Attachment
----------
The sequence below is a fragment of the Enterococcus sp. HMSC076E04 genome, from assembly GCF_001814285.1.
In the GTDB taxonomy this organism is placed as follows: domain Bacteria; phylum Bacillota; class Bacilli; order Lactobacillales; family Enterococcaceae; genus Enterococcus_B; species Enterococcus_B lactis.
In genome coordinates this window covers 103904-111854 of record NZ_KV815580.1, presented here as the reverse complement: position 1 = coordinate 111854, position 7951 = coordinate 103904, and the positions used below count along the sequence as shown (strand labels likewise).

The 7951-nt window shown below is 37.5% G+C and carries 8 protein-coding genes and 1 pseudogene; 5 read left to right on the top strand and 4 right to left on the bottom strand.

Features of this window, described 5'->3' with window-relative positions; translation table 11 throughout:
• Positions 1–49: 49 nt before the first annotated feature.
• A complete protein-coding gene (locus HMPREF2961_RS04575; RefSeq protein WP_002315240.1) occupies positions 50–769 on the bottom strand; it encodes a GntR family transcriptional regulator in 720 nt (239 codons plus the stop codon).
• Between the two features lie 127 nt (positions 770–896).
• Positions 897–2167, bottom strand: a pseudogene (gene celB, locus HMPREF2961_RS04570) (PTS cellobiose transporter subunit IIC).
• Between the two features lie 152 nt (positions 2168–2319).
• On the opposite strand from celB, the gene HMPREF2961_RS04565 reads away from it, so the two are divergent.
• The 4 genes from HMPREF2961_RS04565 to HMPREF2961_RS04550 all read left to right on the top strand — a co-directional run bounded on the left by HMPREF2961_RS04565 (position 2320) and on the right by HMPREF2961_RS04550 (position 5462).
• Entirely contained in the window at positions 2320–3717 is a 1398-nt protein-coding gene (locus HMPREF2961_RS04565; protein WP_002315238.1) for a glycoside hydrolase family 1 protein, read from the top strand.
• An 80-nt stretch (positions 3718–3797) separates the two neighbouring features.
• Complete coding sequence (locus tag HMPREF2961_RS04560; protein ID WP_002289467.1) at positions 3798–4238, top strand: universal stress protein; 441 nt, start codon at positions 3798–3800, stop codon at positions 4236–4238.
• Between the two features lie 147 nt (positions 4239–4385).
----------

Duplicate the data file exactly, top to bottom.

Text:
The sequence below is a fragment of the Enterococcus sp. HMSC076E04 genome, from assembly GCF_001814285.1.
In the GTDB taxonomy this organism is placed as follows: domain Bacteria; phylum Bacillota; class Bacilli; order Lactobacillales; family Enterococcaceae; genus Enterococcus_B; species Enterococcus_B lactis.
In genome coordinates this window covers 103904-111854 of record NZ_KV815580.1, presented here as the reverse complement: position 1 = coordinate 111854, position 7951 = coordinate 103904, and the positions used below count along the sequence as shown (strand labels likewise).

The 7951-nt window shown below is 37.5% G+C and carries 8 protein-coding genes and 1 pseudogene; 5 read left to right on the top strand and 4 right to left on the bottom strand.

Features of this window, described 5'->3' with window-relative positions; translation table 11 throughout:
• Positions 1–49: 49 nt before the first annotated feature.
• A complete protein-coding gene (locus HMPREF2961_RS04575; RefSeq protein WP_002315240.1) occupies positions 50–769 on the bottom strand; it encodes a GntR family transcriptional regulator in 720 nt (239 codons plus the stop codon).
• Between the two features lie 127 nt (positions 770–896).
• Positions 897–2167, bottom strand: a pseudogene (gene celB, locus HMPREF2961_RS04570) (PTS cellobiose transporter subunit IIC).
• Between the two features lie 152 nt (positions 2168–2319).
• On the opposite strand from celB, the gene HMPREF2961_RS04565 reads away from it, so the two are divergent.
• The 4 genes from HMPREF2961_RS04565 to HMPREF2961_RS04550 all read left to right on the top strand — a co-directional run bounded on the left by HMPREF2961_RS04565 (position 2320) and on the right by HMPREF2961_RS04550 (position 5462).
• Entirely contained in the window at positions 2320–3717 is a 1398-nt protein-coding gene (locus HMPREF2961_RS04565; protein WP_002315238.1) for a glycoside hydrolase family 1 protein, read from the top strand.
• An 80-nt stretch (positions 3718–3797) separates the two neighbouring features.
• Complete coding sequence (locus tag HMPREF2961_RS04560; protein ID WP_002289467.1) at positions 3798–4238, top strand: universal stress protein; 441 nt, start codon at positions 3798–3800, stop codon at positions 4236–4238.
• Between the two features lie 147 nt (positions 4239–4385).